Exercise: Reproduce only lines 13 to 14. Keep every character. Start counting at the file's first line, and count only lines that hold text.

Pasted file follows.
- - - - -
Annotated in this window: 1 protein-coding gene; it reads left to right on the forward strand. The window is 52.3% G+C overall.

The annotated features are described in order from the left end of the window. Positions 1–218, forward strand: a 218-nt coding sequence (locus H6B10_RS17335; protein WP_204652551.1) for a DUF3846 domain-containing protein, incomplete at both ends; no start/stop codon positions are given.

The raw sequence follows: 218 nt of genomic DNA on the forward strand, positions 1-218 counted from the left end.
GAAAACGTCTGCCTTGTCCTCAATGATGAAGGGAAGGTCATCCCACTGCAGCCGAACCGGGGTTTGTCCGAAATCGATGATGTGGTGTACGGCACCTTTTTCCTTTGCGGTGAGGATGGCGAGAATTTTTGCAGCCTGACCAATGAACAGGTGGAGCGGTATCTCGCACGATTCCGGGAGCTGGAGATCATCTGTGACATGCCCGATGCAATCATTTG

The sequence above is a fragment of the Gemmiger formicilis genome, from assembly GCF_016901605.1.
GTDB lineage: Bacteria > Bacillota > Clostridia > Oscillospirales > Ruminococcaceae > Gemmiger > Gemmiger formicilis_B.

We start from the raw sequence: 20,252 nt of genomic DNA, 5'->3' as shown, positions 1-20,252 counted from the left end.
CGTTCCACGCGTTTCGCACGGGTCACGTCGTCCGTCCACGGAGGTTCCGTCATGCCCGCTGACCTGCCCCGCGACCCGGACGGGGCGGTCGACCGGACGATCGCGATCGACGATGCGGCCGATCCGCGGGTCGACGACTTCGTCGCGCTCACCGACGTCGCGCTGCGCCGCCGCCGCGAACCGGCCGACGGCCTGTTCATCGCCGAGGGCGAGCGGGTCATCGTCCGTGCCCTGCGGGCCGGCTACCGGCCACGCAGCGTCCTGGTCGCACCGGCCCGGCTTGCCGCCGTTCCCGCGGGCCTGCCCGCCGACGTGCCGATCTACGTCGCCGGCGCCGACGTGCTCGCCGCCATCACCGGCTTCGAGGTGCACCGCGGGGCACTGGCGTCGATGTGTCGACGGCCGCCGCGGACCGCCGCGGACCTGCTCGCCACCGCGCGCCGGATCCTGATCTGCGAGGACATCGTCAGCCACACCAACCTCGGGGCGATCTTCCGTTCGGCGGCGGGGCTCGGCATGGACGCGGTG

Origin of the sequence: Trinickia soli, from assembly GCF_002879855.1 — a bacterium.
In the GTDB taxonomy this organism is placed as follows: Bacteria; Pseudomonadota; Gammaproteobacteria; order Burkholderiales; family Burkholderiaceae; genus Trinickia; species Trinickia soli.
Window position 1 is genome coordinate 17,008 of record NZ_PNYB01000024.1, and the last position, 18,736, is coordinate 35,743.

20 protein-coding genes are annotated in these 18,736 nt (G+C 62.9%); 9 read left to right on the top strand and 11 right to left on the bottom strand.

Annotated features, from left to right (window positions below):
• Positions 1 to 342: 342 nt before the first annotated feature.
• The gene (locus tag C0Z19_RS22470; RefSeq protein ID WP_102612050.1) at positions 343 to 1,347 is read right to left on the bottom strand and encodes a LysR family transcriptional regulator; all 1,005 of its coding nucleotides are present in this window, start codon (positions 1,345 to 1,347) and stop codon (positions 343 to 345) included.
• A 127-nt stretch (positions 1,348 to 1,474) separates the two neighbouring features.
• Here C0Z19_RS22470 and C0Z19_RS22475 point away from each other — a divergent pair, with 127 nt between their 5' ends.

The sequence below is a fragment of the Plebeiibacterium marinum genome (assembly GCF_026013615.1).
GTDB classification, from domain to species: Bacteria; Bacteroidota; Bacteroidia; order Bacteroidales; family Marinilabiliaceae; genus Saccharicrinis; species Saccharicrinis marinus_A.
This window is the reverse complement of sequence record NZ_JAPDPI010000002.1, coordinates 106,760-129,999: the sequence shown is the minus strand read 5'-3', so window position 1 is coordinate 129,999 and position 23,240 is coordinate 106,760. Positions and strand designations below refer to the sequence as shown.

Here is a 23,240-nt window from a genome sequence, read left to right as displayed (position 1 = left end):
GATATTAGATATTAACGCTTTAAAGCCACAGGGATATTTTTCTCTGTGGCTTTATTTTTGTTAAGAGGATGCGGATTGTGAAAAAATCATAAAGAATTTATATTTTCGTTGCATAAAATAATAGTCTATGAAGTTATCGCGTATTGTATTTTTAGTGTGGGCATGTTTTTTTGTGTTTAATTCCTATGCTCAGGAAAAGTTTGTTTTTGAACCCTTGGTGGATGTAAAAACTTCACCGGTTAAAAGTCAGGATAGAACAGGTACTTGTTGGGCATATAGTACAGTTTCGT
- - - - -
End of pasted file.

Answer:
Annotated features, from left to right (window positions below):
• Positions 1 to 342: 342 nt before the first annotated feature.